• Scaling our Asana for Nonprofits work: This is an obvious one for me! I’ve spent most of my career growing teams working to get life-saving and life-changing services to people in need. Helping accelerate the work of courageous advocates and changemakers at scale to make the world more equitable, just, healthy, and sustainable is the real essence of Asana’s mission.

What’s it like to use Asana the product everyday?

Imagine this: There hasn’t been a work day without Asana for me since 2011, so I answer this question the way I hope our customers feel: After using Asana, I can no longer remember my work world before it, and I can’t imagine a future without it.

What was your journey to becoming a Head of Customer Success?

I experienced what it was like to build an organization using Asana, and I believed so much in its power I wanted to support others to do the same. I saw nearly all my discretionary effort as CEO go into using Asana the product and Asana the philosophy to improve our work. I volunteered time at conferences and on airport phone calls to help peers implement Asana in their teams. I implored every close friend to get on board for their own good. No referral codes! No master plan to apply for a job at Asana someday! I was just an organic evangelist.  

As a result of using Asana since 2011 and building a company with the product, I had one thing in abundance: customer empathy. And as we work to build a Customer Success team that puts the customer first in everything we do, that empathy is something I call on frequently.

What principle or value have you carried with you along the way, and where did you first hear it?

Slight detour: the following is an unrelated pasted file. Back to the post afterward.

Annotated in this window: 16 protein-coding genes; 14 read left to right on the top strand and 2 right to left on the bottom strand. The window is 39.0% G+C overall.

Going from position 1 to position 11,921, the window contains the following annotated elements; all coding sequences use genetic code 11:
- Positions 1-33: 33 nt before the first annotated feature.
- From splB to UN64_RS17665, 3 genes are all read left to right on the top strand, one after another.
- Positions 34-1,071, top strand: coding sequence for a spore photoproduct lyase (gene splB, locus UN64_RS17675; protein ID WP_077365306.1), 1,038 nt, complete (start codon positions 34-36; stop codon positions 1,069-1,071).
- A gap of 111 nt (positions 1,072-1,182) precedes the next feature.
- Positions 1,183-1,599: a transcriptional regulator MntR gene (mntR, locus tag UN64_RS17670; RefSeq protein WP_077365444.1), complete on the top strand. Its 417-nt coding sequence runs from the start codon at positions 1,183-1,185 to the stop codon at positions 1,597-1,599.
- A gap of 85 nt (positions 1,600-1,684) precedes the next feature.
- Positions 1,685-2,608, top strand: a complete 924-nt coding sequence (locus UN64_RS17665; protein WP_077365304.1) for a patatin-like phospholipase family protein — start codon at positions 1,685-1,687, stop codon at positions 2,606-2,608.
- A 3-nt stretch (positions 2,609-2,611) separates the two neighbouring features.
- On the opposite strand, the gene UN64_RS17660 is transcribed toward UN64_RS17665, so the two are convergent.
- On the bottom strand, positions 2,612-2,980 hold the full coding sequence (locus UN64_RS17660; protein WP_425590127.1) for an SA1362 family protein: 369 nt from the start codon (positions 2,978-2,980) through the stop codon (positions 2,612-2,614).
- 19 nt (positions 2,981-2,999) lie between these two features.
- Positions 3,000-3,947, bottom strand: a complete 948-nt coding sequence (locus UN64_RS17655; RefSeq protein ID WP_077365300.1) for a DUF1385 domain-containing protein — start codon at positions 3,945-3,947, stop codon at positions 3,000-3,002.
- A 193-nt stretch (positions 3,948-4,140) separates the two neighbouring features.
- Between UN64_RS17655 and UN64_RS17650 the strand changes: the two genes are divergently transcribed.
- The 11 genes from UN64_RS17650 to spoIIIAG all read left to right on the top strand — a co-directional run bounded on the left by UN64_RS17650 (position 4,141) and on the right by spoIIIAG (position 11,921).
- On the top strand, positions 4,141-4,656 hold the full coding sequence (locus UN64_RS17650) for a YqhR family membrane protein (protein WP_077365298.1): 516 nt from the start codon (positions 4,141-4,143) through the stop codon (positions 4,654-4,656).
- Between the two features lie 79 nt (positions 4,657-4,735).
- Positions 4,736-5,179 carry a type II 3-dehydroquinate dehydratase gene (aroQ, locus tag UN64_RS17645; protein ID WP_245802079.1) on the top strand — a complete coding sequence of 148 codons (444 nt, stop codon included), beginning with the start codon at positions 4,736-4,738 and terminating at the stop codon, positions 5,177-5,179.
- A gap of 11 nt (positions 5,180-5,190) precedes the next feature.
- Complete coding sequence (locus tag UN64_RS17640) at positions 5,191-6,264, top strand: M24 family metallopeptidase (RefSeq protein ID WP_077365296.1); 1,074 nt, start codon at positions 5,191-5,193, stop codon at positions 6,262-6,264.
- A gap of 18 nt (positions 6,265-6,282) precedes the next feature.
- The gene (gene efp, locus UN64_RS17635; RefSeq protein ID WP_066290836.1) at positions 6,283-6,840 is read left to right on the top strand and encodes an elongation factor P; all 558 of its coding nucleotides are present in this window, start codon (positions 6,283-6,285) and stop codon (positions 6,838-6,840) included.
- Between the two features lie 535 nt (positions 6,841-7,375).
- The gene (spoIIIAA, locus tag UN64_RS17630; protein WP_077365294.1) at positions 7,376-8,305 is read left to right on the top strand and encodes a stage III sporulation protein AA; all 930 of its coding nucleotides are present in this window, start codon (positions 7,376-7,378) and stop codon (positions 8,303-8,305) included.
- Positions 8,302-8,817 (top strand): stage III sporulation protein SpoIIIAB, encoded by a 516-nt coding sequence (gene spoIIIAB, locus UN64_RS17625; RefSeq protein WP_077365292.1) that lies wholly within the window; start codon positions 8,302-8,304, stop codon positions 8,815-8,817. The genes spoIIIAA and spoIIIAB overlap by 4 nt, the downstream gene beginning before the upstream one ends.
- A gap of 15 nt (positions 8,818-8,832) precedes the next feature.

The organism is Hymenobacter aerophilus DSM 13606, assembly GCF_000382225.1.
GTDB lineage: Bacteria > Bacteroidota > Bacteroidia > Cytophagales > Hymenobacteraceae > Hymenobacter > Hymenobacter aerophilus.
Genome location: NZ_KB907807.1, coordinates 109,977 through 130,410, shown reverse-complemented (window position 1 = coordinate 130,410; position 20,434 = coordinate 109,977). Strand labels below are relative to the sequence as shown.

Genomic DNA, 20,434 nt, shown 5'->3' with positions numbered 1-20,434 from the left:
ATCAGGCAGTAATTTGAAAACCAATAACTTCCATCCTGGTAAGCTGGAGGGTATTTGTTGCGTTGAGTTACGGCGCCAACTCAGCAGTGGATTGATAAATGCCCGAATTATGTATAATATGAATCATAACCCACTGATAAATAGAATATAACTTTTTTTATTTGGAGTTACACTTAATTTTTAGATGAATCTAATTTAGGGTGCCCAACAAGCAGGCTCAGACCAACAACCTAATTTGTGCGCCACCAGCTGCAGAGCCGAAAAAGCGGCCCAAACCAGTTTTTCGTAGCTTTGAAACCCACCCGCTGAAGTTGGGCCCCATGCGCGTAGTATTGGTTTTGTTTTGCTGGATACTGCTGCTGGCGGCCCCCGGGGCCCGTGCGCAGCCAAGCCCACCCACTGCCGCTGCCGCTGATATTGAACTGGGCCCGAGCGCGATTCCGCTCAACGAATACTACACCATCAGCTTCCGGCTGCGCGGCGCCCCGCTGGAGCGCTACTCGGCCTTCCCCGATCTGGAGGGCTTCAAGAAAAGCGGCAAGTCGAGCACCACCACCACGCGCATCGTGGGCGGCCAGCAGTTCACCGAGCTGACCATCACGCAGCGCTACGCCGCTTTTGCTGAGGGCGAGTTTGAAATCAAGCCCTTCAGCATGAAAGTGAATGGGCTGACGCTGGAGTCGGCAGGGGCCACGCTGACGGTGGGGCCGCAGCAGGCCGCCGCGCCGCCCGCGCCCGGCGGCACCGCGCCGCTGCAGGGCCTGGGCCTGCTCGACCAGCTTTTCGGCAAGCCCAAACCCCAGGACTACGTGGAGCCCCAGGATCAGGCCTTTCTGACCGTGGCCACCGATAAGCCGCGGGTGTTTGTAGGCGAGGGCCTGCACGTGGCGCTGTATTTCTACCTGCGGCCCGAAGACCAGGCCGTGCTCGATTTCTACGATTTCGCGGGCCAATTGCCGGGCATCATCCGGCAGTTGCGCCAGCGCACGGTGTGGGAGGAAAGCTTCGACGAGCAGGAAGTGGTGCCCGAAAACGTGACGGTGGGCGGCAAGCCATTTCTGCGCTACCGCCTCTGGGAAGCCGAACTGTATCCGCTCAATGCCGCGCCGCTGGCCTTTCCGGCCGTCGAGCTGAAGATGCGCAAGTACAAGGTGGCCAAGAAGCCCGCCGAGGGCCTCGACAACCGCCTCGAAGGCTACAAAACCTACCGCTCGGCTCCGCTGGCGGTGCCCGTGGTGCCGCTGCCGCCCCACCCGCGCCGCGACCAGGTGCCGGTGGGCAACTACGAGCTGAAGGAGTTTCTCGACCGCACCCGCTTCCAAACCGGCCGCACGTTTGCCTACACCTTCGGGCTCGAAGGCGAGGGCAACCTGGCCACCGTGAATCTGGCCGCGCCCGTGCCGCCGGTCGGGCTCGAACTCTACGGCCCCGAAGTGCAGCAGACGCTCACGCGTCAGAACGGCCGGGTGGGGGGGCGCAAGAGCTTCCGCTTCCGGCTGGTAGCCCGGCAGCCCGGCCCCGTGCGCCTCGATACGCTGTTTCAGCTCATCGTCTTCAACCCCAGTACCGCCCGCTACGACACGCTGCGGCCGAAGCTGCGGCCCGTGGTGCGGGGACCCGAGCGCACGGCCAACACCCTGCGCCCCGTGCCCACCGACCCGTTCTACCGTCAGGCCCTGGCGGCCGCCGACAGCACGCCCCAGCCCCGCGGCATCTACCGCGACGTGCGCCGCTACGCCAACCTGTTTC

My personal mantra is, “It’s better to be curious than right.” I believe curiosity and humility quiet the ego, broaden our sense of responsibility, improve our decision-making, and enable us to build trusting relationships. Edgar Schein, who wrote the book Humble Inquiry, defines it as, “The fine art of drawing someone out, of asking questions to which you do not know the answer, of building a relationship based on curiosity and interest in the other person.” This notion of humble inquiry is perhaps more influential than any other idea around how I think about Customer Success. I believe it takes this mentality to treat each customer as a unique human worthy of unique attention.

I couple that with an idea passed to me by a former colleague from the Bhagavad Gita, paraphrased as, “You’re obligated to the battle, but not entitled to the fruits.” I really appreciate this wisdom, and it has helped me get through tough periods by focusing on process vs. outcome, being clear about what’s in my locus of control vs. outside of it, and practicing non-attachment to the fruits of hard work. I find the shorthand of “battle, not fruits” to be comforting in times of challenge.

If you could give someone new to Asana one piece of advice, what would it be?

Adam Grant recently shared an insightful tweet differentiating between ambition (what we want to achieve) and aspiration (who we want to become). My advice to new Asanas would be to take full advantage of the very rare opportunity of being in a company that is deeply supportive of maximizing both your ambitions and aspirations. Be self-reflective and vocal with your colleagues about who you want to become as a result of your time at Asana, and the support and resources will start flowing to you. It’s a true gift to be able to deliberately develop into a better version of yourself in the modern workplace.

We’re looking for passionate, creative people to enable our customers to work together with less effort. Come work with our 60,000 (and counting) paying customers on our Business team!